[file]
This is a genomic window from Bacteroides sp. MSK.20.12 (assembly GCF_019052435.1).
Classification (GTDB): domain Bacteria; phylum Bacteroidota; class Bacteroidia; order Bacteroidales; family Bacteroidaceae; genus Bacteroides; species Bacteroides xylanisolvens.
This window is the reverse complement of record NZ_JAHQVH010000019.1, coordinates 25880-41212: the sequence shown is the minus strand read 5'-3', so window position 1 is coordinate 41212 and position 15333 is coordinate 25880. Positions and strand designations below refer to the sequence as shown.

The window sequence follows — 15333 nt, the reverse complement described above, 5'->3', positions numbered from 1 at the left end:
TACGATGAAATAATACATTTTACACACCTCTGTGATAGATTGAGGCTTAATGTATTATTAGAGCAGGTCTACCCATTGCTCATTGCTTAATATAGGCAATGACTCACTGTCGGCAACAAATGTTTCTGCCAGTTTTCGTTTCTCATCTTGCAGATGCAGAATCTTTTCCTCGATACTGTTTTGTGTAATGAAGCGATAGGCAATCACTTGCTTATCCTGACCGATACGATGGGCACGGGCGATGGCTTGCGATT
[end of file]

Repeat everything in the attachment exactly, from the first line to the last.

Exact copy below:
This is a genomic window from Bacteroides sp. MSK.20.12 (assembly GCF_019052435.1).
Classification (GTDB): domain Bacteria; phylum Bacteroidota; class Bacteroidia; order Bacteroidales; family Bacteroidaceae; genus Bacteroides; species Bacteroides xylanisolvens.
This window is the reverse complement of record NZ_JAHQVH010000019.1, coordinates 25880-41212: the sequence shown is the minus strand read 5'-3', so window position 1 is coordinate 41212 and position 15333 is coordinate 25880. Positions and strand designations below refer to the sequence as shown.

The window sequence follows — 15333 nt, the reverse complement described above, 5'->3', positions numbered from 1 at the left end:
TACGATGAAATAATACATTTTACACACCTCTGTGATAGATTGAGGCTTAATGTATTATTAGAGCAGGTCTACCCATTGCTCATTGCTTAATATAGGCAATGACTCACTGTCGGCAACAAATGTTTCTGCCAGTTTTCGTTTCTCATCTTGCAGATGCAGAATCTTTTCCTCGATACTGTTTTGTGTAATGAAGCGATAGGCAATCACTTGCTTATCCTGACCGATACGATGGGCACGGGCGATGGCTTGCGATT